Dry Drowning: Doctors Want You to Know It’s “Extremely Rare”

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The term “dry drowning” may sound a bit strange.

Dr. Stephen Leffler, Chief Medical Officer at the University of Vermont Medical Center says it happens only after you’re out of the water.

“They seem to be fine most often, everything looks good, but when they were trying to breath against closed vocal chords, fluid actually leaks from their own body into their lungs,” said Leffler.

A recent story in Texas, resulting in the death of a four year-old, has parents like Elizabeth Heeter worried. “I think it’s tragic that it happened and that it happens,” said Heeter.

Heeter has an 11-month old baby, Sky. She said she had never heard of dry drowning before.

“As a parent you can never be too vigilant about keeping an eye out for your kids,” said Heeter.

While the condition mostly happens in young children, because of their small size, doctors want parents to know dry drowning is extremely rare.

“I’ve been an emergency physician for 24 years, I think I’ve seen it three times,” said Leffler.

Leffler adds all three cases were children, and they all survived.

He adds in most cases, those who have symptoms seek medical care from the event, and doctors are aware to watch out for it.

If you or your child do have a significant event in the water, doctors say coughing is the first sign something is wrong, but it’s also why it can be easy to miss. Sometimes, you may not have symptoms until hours, or days later.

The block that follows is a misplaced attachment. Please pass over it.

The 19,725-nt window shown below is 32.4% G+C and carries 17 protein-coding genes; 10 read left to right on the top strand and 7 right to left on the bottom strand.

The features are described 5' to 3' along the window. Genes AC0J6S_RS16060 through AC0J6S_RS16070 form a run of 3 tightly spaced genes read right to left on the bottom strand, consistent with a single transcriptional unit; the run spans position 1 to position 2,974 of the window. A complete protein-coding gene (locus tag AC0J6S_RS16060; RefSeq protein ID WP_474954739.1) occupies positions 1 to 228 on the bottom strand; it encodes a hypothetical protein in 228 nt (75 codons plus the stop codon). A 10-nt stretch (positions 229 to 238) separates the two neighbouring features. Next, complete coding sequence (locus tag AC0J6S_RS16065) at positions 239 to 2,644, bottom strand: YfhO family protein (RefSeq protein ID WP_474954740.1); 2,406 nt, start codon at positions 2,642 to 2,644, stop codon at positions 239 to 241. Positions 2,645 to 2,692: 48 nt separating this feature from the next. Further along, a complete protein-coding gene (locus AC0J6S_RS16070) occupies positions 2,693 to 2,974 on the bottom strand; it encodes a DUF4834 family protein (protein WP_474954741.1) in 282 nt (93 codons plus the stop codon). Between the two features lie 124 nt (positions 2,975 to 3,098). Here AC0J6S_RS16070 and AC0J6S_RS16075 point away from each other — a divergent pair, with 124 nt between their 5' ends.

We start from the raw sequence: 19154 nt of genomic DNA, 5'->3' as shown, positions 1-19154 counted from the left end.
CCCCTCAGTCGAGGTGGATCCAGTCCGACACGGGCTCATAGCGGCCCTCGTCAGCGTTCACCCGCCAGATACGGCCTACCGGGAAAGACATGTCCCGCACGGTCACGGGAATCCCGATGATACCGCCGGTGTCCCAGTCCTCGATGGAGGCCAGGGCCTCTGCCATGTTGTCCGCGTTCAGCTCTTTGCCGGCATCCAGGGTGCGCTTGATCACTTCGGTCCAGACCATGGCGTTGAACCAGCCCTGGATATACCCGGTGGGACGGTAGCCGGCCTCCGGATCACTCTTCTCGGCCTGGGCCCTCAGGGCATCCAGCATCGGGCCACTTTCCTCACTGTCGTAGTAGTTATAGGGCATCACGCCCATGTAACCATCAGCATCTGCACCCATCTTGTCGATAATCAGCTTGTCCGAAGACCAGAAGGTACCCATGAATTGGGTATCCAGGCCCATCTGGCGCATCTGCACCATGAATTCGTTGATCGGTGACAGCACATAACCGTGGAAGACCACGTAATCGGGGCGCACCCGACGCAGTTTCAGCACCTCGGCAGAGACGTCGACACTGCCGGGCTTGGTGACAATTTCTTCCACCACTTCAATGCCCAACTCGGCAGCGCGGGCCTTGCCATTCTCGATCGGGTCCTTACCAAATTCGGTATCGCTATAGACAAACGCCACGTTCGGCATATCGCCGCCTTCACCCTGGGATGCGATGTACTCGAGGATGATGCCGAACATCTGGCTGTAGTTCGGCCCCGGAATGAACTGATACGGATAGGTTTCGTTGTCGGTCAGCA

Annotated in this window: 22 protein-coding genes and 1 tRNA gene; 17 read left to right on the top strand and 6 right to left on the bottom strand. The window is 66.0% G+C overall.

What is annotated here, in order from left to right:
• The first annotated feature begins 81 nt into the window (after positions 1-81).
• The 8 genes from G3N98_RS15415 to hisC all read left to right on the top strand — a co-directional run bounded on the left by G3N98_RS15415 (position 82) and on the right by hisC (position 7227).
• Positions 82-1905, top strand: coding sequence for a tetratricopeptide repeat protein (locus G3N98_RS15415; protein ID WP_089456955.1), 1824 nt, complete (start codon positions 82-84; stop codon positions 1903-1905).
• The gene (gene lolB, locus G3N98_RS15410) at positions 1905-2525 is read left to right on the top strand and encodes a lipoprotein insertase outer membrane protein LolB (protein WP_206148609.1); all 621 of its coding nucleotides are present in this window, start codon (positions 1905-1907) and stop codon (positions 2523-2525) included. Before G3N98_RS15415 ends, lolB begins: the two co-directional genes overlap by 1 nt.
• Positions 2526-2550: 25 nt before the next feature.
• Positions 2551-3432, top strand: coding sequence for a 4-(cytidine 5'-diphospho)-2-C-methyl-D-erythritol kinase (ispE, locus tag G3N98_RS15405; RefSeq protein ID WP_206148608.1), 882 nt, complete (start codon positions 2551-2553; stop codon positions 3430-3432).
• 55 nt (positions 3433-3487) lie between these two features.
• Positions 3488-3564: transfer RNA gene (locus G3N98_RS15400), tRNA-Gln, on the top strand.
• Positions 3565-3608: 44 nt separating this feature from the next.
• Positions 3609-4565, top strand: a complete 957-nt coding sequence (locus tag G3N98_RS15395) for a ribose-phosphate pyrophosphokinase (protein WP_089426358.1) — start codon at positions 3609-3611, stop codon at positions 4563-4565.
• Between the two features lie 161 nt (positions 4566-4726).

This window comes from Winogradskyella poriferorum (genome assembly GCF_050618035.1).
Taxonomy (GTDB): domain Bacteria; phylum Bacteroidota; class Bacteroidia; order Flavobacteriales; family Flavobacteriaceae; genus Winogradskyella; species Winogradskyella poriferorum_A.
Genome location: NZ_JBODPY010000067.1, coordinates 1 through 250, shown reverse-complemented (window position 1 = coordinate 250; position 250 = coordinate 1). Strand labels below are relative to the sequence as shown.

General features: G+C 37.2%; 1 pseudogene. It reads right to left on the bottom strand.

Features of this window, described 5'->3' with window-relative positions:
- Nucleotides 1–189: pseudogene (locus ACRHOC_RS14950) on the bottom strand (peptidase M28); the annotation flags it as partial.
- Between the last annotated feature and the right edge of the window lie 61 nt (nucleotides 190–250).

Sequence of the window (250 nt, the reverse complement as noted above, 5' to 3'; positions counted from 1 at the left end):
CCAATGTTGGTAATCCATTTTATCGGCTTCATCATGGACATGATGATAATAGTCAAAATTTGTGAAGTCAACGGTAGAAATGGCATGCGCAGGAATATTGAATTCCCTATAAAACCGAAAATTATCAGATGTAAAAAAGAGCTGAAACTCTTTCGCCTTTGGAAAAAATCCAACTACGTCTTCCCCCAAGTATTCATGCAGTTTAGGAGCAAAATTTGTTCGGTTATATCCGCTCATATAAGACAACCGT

“Essentially the damage that’s done to your lungs by that initial exposure can take some time to show the effects and make you sick,” said Leffler.

“I don’t think I would take my child to the emergency room for a cough, definitely for a near drowning experience, yes. But if I didn’t connect them then that is kinda scary that that could happen,” said Heeter.

Though baby Sky hasn’t gone swimming yet, her mom is hopeful she’ll enjoy the lake, and do so safely.

“She loves baths, so it’ll be like a big bath tub,” said Heeter.

Other symptoms of dry drowning include chest pain, wheezing, trouble breathing, fatigue and irritability.

Copyright 2020 Nexstar Inc. All rights reserved. This material may not be published, broadcast, rewritten, or redistributed.

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